The Power of Political Writing

My name is Gabriel Sherman. I am a contributing editor at New York Magazine and a special correspondent for the New Republic.  Previously, I was a staff writer at Conde Nast Portfolio. Prior to 2006, I was the media reporter at the New York Observer, where I reported extensively on the internal newsroom fights that roiled the New York Times, including the paper’s flawed coverage of Saddam Hussein’s Weapons of Mass Destruction and the decision to delay publishing its NSA wiretapping exclusive for more than a year. I reported extensively on Judith Miller’s fight with Times editors and reporters, and ultimately sat down for her first interview on the eve of her resignation from the paper.

I have served as a media commentator on CNN, MSNBC and National Public Radio, any my journalism has appeared in the New York Times, the Guardian, Slate, the Atlantic, Wired, Outside Magazine and National Geographic Adventure, among other publications.  A competitive runner, I have run six marathons and I finished the 2003 New York City Marathon in 2:56:29. I have also run up the stairs of the Empire State Building in 13:26.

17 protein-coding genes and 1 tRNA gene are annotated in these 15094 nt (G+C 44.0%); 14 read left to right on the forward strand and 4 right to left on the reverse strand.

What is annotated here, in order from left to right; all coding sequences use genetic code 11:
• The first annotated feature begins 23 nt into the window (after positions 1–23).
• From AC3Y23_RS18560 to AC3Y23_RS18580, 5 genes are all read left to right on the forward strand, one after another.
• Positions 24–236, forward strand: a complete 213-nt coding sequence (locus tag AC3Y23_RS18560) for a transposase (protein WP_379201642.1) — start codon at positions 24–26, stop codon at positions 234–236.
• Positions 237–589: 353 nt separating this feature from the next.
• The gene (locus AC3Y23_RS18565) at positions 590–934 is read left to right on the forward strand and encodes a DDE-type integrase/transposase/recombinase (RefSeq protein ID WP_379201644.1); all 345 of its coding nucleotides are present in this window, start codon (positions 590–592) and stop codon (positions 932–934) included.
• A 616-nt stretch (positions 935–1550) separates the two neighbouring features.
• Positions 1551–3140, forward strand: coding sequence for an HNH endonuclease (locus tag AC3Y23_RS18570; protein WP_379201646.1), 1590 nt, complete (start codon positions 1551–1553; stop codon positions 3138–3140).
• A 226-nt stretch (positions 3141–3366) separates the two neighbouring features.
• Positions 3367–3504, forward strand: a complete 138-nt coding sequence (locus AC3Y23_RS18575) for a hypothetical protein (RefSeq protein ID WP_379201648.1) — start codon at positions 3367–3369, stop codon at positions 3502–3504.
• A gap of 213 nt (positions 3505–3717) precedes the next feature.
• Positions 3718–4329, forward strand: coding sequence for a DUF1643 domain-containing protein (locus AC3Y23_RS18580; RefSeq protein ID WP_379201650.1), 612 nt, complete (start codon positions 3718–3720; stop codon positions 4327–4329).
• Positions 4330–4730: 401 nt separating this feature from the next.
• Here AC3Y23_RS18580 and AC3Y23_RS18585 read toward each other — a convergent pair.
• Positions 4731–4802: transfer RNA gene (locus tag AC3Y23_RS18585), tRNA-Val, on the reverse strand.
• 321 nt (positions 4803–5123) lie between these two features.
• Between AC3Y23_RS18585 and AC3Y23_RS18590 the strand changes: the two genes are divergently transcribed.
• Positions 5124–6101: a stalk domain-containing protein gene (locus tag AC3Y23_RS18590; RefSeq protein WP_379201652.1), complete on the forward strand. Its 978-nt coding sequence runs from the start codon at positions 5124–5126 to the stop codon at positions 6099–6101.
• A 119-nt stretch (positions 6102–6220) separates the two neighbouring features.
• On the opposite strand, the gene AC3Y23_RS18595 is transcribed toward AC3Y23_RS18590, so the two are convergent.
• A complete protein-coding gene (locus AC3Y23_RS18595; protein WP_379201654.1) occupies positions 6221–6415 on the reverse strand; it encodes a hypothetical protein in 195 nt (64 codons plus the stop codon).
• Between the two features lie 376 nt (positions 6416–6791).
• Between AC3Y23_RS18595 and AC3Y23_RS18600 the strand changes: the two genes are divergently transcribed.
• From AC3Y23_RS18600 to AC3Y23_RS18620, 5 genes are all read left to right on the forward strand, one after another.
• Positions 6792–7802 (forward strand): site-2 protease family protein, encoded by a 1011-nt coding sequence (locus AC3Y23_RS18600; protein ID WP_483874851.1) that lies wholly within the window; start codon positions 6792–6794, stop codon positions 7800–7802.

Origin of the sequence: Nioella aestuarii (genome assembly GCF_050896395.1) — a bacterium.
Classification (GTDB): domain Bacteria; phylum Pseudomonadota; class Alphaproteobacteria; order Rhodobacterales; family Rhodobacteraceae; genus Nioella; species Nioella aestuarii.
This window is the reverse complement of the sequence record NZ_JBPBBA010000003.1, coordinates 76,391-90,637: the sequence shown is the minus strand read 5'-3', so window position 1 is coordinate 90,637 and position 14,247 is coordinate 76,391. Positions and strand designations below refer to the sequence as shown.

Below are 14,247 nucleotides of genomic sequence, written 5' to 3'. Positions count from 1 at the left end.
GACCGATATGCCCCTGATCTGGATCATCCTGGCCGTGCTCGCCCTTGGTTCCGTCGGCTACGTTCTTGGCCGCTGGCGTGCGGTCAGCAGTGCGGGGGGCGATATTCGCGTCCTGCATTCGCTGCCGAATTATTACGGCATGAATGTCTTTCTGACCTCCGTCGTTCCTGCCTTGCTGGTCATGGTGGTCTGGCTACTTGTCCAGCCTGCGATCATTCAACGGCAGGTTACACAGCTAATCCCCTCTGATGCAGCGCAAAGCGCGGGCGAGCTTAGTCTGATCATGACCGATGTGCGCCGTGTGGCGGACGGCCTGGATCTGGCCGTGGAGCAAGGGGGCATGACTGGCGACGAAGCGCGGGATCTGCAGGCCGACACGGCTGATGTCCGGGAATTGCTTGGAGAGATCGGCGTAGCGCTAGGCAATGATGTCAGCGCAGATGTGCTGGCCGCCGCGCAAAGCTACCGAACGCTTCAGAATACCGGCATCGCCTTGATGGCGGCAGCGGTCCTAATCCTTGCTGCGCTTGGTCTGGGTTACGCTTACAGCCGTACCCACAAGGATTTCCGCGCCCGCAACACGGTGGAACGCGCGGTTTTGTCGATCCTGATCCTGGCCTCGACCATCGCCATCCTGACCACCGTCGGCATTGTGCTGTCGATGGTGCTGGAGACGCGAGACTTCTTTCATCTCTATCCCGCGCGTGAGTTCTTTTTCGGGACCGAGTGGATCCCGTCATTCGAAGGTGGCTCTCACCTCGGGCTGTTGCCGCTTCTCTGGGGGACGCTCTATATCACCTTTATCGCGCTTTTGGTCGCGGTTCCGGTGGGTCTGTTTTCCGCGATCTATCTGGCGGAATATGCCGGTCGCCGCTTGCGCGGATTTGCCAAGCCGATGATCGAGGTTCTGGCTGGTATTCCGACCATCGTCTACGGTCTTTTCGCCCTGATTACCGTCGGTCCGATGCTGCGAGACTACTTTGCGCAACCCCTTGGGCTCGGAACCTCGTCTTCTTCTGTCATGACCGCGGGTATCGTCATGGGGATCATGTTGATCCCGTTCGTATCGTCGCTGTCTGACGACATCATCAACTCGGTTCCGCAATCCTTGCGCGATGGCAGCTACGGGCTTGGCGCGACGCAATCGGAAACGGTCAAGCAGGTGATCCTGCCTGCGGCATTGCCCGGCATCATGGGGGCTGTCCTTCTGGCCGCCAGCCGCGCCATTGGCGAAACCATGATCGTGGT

• Transcript


Gabriel Sherman: There is a mass of the daily coverage which is . . . And this is another point that people like to debate – that is political writing too focused on the horse race – the who’s up; the who’s down; who’s raised the most money. To some extent I think that’s a very natural kind of reporting. I think it gives the beat reporters a framework, and I also think that’s a very large part of the political process.

Who’s up and who’s down? Who is raising more money? I mean money is just a reflection of how much that message is resonating. And so I have no problem with that type of coverage.

The coverage that I like, or that I feel illuminates the candidates in a deeper sense are the pieces that step back and either explore a theme or get deeper access to a candidate that takes you beyond the daily sort of the constant messaging that happens in a campaign and really tries to explain in a deeper sense what the candidate, who they are as a person; how their campaign is a reflection of their sort of deeper self.


Gabriel Sherman: It’s hard to know. I have a biased sample because living in New York and having a lot of friends who are journalists, I think I’m somewhat in the media bubble. But I know just my own experience, the pieces that stick with me long after I have read everything I can about the daily coverage or the . . . you know the deeper, more probing, longer pieces.


Recorded on: February 8, 2008